Brazil election authority: Bolsonaro, Lula headed to runoff
RIO DE JANEIRO — Former President Luiz Inácio Lula da Silva of the leftist Workers’ Party got the most votes in Brazil’s presidential election Sunday, but not enough to avoid a runoff vote against his far-right rival, incumbent Jair Bolsonaro.
With 97% of the votes tallied, da Silva had 47.9% support and Bolsonaro 43.6%. Since neither candidate received more than 50% of the valid votes, which exclude spoiled and blank ballots, a second round vote between them will be scheduled for Oct. 30.
Brazil’s election authority announced late Sunday that a second round was a mathematical certainty.
The highly polarized election will determine whether the country returns a leftist to the helm of the world’s fourth-largest democracy or keeps the far-right leader in office for another four years.
Bolsonaro’s administration has been marked by incendiary speech, his testing of democratic institutions, his widely criticized handling of the COVID-19 pandemic and the worst deforestation in the Amazon rainforest in 15 years. But he has built a devoted base by defending conservative values and presenting himself as protecting the nation from leftist policies that he says infringe on personal liberties and produce economic turmoil.
Da Silva is credited with building an extensive social welfare program during his 2003-2010 tenure that helped lift tens of millions into the middle class. He is also remembered for his administration’s involvement in vast corruption scandals and his own convictions, which were later annulled by the Supreme Court.
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Brazil’s top two presidential candidates were neck-and-neck late Sunday in a highly polarized election that could determine if the country returns a leftist to the helm of the world’s fourth-largest democracy or keeps the far-right incumbent in office for another four years.
The race pits incumbent President Jair Bolsonaro against his political nemesis, leftist former President Luiz Inácio Lula da Silva. There are nine other candidates, but their support pales to that for Bolsonaro and da Silva.
With 91.6% of votes counted, da Silva had 47.3%, ahead of Bolsonaro with 44.2%, according to the electoral authority.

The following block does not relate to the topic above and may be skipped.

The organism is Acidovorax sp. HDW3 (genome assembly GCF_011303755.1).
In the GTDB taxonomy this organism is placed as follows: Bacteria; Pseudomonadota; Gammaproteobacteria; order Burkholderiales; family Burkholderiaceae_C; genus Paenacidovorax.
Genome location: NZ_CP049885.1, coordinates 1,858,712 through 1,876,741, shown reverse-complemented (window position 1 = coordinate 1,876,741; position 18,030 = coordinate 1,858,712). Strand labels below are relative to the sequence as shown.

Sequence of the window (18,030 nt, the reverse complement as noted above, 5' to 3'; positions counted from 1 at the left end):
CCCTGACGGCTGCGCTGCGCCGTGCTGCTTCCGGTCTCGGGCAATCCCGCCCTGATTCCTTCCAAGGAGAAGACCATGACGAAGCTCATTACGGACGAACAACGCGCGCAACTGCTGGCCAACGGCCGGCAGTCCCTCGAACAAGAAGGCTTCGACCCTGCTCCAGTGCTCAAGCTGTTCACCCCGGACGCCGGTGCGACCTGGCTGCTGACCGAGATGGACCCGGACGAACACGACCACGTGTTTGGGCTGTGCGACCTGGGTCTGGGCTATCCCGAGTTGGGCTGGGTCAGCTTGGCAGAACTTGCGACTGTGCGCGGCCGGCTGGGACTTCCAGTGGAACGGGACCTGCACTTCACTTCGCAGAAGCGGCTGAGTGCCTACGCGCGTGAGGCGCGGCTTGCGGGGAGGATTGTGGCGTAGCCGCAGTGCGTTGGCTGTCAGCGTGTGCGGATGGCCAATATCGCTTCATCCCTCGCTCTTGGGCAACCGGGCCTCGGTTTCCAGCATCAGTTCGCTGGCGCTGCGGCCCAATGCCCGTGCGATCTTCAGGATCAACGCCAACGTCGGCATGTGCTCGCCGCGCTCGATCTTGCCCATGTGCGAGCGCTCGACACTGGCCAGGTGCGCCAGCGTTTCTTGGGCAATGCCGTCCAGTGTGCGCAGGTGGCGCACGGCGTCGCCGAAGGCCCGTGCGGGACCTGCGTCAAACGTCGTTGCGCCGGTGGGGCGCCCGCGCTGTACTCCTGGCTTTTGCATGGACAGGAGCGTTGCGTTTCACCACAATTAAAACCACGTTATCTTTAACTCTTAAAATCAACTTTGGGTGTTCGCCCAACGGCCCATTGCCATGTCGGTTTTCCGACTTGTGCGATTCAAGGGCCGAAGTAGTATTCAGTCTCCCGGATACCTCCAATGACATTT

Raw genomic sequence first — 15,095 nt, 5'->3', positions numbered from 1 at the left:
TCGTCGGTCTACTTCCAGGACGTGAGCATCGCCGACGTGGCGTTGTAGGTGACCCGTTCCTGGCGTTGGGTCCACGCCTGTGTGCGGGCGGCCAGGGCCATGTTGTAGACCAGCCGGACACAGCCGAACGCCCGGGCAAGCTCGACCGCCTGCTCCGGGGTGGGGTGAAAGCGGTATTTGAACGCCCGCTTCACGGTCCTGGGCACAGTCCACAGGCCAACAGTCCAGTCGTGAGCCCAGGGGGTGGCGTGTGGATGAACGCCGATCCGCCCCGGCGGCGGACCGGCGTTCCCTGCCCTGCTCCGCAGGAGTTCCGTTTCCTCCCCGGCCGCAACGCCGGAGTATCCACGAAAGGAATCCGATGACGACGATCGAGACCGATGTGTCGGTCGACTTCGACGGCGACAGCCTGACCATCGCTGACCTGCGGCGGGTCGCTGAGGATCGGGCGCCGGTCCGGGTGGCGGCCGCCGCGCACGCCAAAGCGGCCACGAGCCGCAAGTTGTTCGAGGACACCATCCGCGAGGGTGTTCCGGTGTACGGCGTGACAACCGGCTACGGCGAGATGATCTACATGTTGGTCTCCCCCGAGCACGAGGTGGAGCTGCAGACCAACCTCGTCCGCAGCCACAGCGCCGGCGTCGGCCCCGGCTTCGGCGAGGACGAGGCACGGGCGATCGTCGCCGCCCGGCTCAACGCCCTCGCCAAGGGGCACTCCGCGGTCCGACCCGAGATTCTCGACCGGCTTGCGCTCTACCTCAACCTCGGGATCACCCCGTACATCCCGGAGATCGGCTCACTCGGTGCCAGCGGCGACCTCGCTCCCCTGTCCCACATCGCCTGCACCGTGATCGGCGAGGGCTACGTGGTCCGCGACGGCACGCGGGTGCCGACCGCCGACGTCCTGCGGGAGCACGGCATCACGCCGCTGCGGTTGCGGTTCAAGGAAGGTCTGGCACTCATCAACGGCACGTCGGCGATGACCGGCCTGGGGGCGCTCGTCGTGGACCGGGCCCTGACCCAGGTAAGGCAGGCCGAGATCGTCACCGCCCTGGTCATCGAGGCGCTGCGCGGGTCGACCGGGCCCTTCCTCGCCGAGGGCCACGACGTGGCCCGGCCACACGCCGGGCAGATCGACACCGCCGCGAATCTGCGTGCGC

It appears increasingly likely neither of the top two candidates will receive more than 50% of the valid votes, which exclude spoiled and blank ballots, which would mean a second round vote will be scheduled for Oct. 30.
“We will most likely have a second round,” said Nara Pavão, who teaches political science at the Federal University of Pernambuco. “The probability of ending the election now (in the first round) is too small.”
Recent opinion polls had given da Silva a commanding lead — the last Datafolha survey published Saturday found a 50% to 36% advantage for da Silva among those who intended to vote. It interviewed 12,800 people, with a margin of error of 2 percentage points.
The election wound up being far tighter than anticipated, both in the presidential contest and those for governorships and congressional seats.
“The far-right has shown great resilience in the presidential and in the state races,” said Carlos Melo, a political science professor at Insper University in Sao Paulo.
“It is too soon to go too deep, but this election shows Bolsonaro’s victory in 2018 was not a hiccup,” he added.
Bolsonaro outperformed in Brazil’s southeast region, which includes populous Sao Paulo, Rio de Janeiro and Minas Gerais states, according to Rafael Cortez, who oversees political risk at consultancy Tendencias Consultoria.
“The polls didn’t capture that growth,” Cortez said.
Bolsonaro’s administration has been marked by incendiary speech, his testing of democratic institutions, his widely criticized handling of the COVID-19 pandemic and the worst deforestation in the Amazon rainforest in 15 years.
But he has built a devoted base by defending conservative values, rebuffing political correctness and presenting himself as protecting the nation from leftist policies that he says infringe on personal liberties and produce economic turmoil.